The last two years have not been easy for Georgia’s solar manufacturers and installers. Thanks to trade disputes with foreign producers, the availability of panels has been strictly managed, while shifting policies on the federal and state levels have left the market in uncertainty. The lingering disruptions that COVID-19 has had on supply chains has caused prices to continually rise causing further delays to some projects and the cancellation of others. But with Congress passing and President Biden signing the Inflation Reduction Act (IRA), clean energy advocates are pointing out that Georgia is the best positioned state to capitalize on the sunny days ahead for the solar industry.
“This legislation really marks a turning point,” said Scott Moskowitz, the head of market strategy and public affairs at Qcells, whose existing Dalton facility is the largest solar plant in the Western Hemisphere. “It has policies that will help to directly incentivize new investment and create scale that is going to make the U.S. globally competitive.”
The Democrats’ landmark bill aimed at slowing climate change, lowering health care and prescription drug costs, and revamping the corporate tax code was signed by President Joe Biden on Tuesday, August 16th. One of the major focuses of the legislation is to address the reliance of the global solar supply chain on China, which holds more than 80 percent of shares in the various materials needed to build solar panels. The IRA would provide $10 billion in tax credits for building new solar manufacturing facilities, plus $30 billion for U.S. manufacturers to make components for solar panels, batteries, wind turbines and to process the minerals needed for renewable energy technologies and electric vehicles.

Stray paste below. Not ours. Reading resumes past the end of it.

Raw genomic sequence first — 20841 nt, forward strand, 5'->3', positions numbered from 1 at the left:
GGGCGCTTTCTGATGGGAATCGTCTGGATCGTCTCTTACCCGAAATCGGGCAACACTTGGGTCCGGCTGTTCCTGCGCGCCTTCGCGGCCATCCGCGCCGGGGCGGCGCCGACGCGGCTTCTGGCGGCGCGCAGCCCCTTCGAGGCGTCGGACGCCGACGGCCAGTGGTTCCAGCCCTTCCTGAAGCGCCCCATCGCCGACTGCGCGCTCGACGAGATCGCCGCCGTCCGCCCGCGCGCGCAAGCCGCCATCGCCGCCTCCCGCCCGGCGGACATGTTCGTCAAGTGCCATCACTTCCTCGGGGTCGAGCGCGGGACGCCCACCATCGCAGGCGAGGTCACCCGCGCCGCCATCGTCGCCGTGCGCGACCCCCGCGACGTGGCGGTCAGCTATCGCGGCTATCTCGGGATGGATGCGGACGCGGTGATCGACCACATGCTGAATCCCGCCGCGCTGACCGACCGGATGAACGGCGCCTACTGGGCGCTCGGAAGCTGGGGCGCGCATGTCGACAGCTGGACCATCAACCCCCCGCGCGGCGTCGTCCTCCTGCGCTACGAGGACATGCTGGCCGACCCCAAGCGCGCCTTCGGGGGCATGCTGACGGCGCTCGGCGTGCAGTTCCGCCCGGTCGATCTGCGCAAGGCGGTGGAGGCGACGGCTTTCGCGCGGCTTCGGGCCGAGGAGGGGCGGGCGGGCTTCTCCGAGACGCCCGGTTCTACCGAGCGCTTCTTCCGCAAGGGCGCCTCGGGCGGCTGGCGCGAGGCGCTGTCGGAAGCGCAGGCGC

Opponents of the bill, primarily Republican lawmakers, claim that this legislation will only fuel further inflation and hurt our state’s economy, but producers like Qcells report projections of even more growth because of it – even recently announcing a $171 million expansion near its existing Dalton plant. “It really directly encourages scale and is going to turn the U.S. into a world leader in clean energy manufacturing,” Moskowitz said. “From Qcells’ perspective, we’re currently expanding in Dalton and are also looking at a variety of other growth projects that are made possible by Senator Warnock and Ossoff’s legislation.”
The bill also intends to direct billions of dollars into spurring both large and small scale projects throughout the state. For homeowners and business owners alike, the IRA will extend a 30 percent income tax credit for rooftop solar for 10 years, while offering a credit for battery systems that store excess energy when the sun isn’t shining. Companies continue to study the impacts the bill will have as time passes, with advocates calling for the pairing of these new federal policies with the state level incentives Georgia has tested out in the past.